• “This [program] is comparable to other schools for South Asian language courses but we do not have a center for South Asian studies like the other bigger schools,” Warsi said. “We are in the process of moving towards that direction.”

    A Center for South Asian Studies without Sanskrit or other classical languages and civilizations? Let’s hope not.

    I commend Professor Warsi for his hard work, and his decision to stay here and build the program. May he be well rewarded by this well-endowed and prestigious institution, famous for chewing up and spitting out its loyal workers.

    Please support Lecturer’s Policy reform, here and everywhere. We need a real career path, culminating in tenure or its equivalent, for teaching and mentorship, at all levels of instruction.

  • PS. For the record, I taught my Religious Studies/History/Anthropology course, “Religious Minorities of South Asia” for the first time in Spring ’00, and one of my students, Nandini Chaturvedula, changed her major to History halfway through the course and expanded her class paper into an award-winning Honors Thesis in History. Even so, the course would have been eliminated had I not taught it without pay the second time. We managed to keep the Anthro and History cross-listing only by moving the course to University College, where I taught it twice more, once with an omnibus syllabus, and once on the specialized topic, “South Asian Christianity and Judaism.” My University College course, “Hindu Medicine and Indian Food,” taught first in the Summer School, 01, with an Anthro cross-listing, had the Anthro cross-listing pulled when we moved it to University College, Autumn 02, 03, 04, 05, 06.

    C. S. Lewis (among others) is reputed to have said, “Why are University politics so vicious?” Answer” “Because so little is at stake.” Quite a lot is at stake, really. The hearts and minds of the next generations.

  • Nice story! There is still no real career path for Lecturers here, and your story fails to mention that. Having a one man Hindi-Urdu Department is no more “sustainable” than having a “one man Religious Studies Department” (that would be me). I too was worked half to death, my medical job lock situation shamelessly exploited, and then I was told by the Program Chair and General Administrator “You don’t have to be a one man Religious Studies Department any more,” as I was given the news of the purported elimination of my Lectureship position, and my health care benefits, in the name of George W. Bush and the War on Terror. Different stories were told to different people, and are still being told. My continued presence here is an embarrassment for these storytellers.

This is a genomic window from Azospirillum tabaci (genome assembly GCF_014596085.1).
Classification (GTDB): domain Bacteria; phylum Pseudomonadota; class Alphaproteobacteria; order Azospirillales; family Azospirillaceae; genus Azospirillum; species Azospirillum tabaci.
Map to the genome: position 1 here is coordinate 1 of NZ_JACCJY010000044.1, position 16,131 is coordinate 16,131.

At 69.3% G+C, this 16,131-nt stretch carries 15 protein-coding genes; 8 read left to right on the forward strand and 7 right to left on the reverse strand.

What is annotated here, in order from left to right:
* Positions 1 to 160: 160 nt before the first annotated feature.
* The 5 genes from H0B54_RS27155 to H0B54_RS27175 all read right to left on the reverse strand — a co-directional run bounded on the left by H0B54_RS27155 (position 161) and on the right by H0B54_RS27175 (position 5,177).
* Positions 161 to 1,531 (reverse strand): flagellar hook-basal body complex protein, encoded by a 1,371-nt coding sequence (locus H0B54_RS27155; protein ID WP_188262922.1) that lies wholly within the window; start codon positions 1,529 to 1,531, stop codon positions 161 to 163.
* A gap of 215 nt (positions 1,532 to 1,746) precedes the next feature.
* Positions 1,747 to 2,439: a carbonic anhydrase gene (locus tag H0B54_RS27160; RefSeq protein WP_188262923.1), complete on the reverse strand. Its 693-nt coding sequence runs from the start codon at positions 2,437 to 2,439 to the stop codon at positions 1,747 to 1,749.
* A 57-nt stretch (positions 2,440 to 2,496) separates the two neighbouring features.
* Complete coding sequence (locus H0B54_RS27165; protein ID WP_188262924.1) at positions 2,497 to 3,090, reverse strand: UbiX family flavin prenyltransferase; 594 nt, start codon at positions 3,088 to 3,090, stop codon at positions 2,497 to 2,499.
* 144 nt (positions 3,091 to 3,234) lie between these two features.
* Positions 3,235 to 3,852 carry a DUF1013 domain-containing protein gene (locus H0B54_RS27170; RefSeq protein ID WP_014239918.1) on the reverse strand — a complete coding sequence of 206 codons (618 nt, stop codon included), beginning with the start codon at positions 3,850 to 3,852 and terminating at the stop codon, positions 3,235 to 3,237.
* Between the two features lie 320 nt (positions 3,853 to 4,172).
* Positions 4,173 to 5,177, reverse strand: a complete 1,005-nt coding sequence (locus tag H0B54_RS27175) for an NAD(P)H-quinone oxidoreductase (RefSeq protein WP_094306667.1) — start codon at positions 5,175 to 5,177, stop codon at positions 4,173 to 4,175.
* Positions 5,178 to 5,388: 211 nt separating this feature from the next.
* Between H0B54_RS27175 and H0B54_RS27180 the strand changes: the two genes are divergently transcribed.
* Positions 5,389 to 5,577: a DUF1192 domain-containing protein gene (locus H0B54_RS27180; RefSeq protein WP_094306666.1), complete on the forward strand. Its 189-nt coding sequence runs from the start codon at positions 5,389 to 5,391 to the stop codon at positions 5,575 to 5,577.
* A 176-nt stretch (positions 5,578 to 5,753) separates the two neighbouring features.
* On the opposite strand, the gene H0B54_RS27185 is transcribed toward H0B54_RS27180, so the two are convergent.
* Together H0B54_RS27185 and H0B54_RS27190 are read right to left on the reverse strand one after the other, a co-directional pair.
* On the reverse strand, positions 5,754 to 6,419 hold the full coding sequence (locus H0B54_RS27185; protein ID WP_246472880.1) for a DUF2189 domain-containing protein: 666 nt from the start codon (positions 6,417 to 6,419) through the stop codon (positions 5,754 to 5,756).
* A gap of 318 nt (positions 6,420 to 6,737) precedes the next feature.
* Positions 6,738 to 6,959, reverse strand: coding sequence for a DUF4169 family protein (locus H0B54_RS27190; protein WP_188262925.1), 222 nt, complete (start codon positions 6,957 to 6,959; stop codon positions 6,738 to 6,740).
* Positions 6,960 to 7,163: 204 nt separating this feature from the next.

Oh, by the way, I was a “one man South Asian Studies program” during a one year interval between Hindi-Urdu Lecturers, before Satradru Sen was hired to teach South Asian History (he was unfortunately denied tenure, despite a prodigious teaching and publication record). I carried that program too, working without pay for the greater good, as I almost always do. My students will attest to that, and they continue to do so. Thank you!

    Lecturer Dr. Jerome Bauer

    –Sometime President, UPenn South Asia Graduate Association (I was drafted)
    –Sometime President, UPenn Graduate Student Associations Council (by acclamation)
    –Sometime Chair, UPenn GSAC Multiculturalism Committee (I was left holding the ball, so we ran with it, and made it our flagship committee, the one that worked….)
    –Lecturer, for pay and pro bono just to keep the courses on the books when the University Administration did not care or were hostile, Washington University, 1999-2007, and to the present, still working pro bono and without a contract….
    –Community Lecturer, Cervantes Free University (why don’t you join us on the street and in the coffee shops?)


    per veritatem vis